Thursday, August 04, 2011

Is THIS Fully Digitalized Classroom Better?

Recently, the Learning Matters blog posted a 9-minute piece that they filmed about a school district in Mooresville, North Carolina that went "completely digital."  All of the students and teachers from grades 4 - 12 have laptops (over 5,000).  This project began 3 years ago and the teachers are describing big differences in their teaching and the students' learning.

Is this any different then other 1-to-1 experiences? Is it really about the computers? What changes do you see in the pedagogy of the school?  It is difficult to answer these questions in 9 minutes, but what do you think?

Watch the video and see what you think? They have had reductions in school problems. They have an active filtering system on the information accessible. They blog YouTube, FaceBook and MySpace.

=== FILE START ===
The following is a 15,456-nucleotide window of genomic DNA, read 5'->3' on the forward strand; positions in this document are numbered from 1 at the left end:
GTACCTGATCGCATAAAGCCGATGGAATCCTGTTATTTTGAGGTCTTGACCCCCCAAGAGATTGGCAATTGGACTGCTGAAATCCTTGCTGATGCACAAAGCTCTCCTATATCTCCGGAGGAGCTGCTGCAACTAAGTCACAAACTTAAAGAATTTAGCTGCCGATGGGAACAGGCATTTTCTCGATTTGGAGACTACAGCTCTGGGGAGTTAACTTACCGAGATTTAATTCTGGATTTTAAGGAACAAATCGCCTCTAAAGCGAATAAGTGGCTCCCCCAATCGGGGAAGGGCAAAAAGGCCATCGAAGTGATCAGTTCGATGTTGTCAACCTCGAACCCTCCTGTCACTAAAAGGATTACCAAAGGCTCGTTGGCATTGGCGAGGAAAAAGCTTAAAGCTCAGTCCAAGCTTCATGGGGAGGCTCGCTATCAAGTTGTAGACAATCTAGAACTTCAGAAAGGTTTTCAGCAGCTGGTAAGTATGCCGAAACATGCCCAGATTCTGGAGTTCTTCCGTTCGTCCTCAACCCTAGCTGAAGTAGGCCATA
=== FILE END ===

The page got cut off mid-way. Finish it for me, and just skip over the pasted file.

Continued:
What do you think?

Z

1 comment:

  1. I'd say there were certainly changes to the way teachers taught and organized their day, but I'm left wondering how much of a shift from a teacher-centered instruction to student-centered instruction really took place. I'm sure there are varying degrees within the school and 9 minutes isn't very much to make a decision from. Having said that, there was evidence of students working in groups, teachers taking the lead role in the classroom, which isn't a bad thing either, as well as content filtering, which is a bad thing.

    In the end I think it's less about the tool and more about the underlying pedagogy. Do the teachers know what they want to achieve and how the tools available to them can get them there? How do school administrators expand the reach of the laptop to other technologies, like social media, while still maintaining some basic protections, policies, etc.? I think these kinds of questions are the same facing all schools that adopt a 1:1 initiative with the goal being increased student learning.

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